Bleeding Heart Pigeons, a three-piece from Limerick, Ireland released Soliloquies, Massacres on Soundcloud, so this is not actually an album, but I wanted to add it to my list anyway because they have an interesting story to them and these songs are fantastic. BHP have been playing together for the last five years, which normally wouldn’t be that important, but I should probably mention that none of them are even 20 yet. Lead singer Mícheál Keating has a truly original and diverse vocal style. He can jump between a soft R’n’B type falsetto, to a full-on angsty outcry, almost as if he’s begging for you to listen to his words. And, speaking of his words, he’s a deep songwriter for such a young man. The lyrics to “Catharsis” (see playlist) are about as deep as it gets. -CK


17. John Talabot – Fin
February 14 – Permanent Vacation

After a string of releases on several labels throughout 2010/2011, Talabot delivered his first full-length in early 2012. Fin is a collection of well-measured dancefloor tracks with varying styles and genres, from house to disco, to a much darker sound on some tracks, yet all with a steady tempo. After the album release, Talabot hit the road supporting the XX on their North American tour and performed tracks from Fin live with the aid of serial collabrator Pional, an excellent up-and-coming producer and vocalist in his own right that’s featured on three of the tracks on Fin. -JM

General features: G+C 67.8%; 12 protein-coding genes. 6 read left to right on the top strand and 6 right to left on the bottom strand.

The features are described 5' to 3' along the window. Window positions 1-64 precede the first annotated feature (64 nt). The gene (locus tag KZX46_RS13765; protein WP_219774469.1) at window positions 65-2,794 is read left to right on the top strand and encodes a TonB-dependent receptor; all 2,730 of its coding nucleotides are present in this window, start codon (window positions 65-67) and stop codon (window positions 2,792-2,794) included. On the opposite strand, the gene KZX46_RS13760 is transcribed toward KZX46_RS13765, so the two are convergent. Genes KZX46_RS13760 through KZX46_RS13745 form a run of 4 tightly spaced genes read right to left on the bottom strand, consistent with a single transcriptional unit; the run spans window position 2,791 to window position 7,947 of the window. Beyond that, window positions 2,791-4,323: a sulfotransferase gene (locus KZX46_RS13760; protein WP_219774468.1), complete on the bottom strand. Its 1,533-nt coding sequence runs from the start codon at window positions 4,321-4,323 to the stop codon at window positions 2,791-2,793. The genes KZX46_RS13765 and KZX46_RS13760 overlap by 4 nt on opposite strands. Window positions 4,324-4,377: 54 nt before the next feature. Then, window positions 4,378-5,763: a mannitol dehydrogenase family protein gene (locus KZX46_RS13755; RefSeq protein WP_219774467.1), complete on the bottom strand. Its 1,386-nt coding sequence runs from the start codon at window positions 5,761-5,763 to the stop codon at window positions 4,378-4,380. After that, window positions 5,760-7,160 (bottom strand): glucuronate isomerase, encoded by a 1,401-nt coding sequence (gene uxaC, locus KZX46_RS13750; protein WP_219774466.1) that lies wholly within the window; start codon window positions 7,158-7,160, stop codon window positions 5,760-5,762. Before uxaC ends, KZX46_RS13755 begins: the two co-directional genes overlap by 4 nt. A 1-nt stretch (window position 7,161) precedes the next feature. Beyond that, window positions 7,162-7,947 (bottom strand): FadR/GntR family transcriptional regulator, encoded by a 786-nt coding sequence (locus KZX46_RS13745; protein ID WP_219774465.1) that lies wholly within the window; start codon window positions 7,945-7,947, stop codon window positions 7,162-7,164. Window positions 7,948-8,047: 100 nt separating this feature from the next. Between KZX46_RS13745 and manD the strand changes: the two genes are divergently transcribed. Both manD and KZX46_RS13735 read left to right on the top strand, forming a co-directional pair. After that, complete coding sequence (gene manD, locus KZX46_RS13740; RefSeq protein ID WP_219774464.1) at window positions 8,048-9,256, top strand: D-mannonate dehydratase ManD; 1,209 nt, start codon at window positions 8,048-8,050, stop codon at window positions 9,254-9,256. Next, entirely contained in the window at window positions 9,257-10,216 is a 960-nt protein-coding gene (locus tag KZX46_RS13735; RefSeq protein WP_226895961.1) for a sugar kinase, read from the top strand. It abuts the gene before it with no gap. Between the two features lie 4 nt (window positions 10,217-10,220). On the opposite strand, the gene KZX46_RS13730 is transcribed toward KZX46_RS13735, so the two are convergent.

16. The Life and Times – No One Loves You Like I Do
January 17 – SlimStyle Records
United States

I was instantly hooked upon hearing The Life and Times’ third LP No One Loves You Like I Do, their first on SlimStyle Records. It struck chords in me only Ken Andrews’ Failure was ever able to strike. Little did I know, there was a bona fide connection here: Allen Epley (guitar, vocals) used to play in Shiner with Tim Dow as drummer; Dow went on to play in Andrews’ post-Failure projects ON and Year of the Rabbit. Bam. Tenuous connection? Perhaps, but a connection nonetheless. In any case, with No One Loves You Like I Do, Epley and company have crafted a chronicle of love and loss that is neither saccharine nor rehashed. The marriage of ringing notes, powerfully fuzzy guitars, pensive lyrics and of drums that are excitingly unafraid of both silence and chaos makes for a tense, immersive and hard-rocking affair that is too damn good to go unnoticed. -DR



15. Japandroids – Celebration Rock
June 5 – Polyvinyl Record Co.

Hailing from where other than Vancouver BC, this two-piece shot to critical acclaim with their 2009 debut Post-Nothing. Full of teenage rocker anthems, they quickly became a much loved band the world over. Being a two-piece can somewhat limit a band in terms of the songs they write/perform, but Japandroids make it look easy. They get loud, energetic and shouty a lot, similar to the way the Black Keys used to back in the early 2000s. -CK






14. Tindersticks – The Something Rain
February 21 – Constellation Records
United Kingdom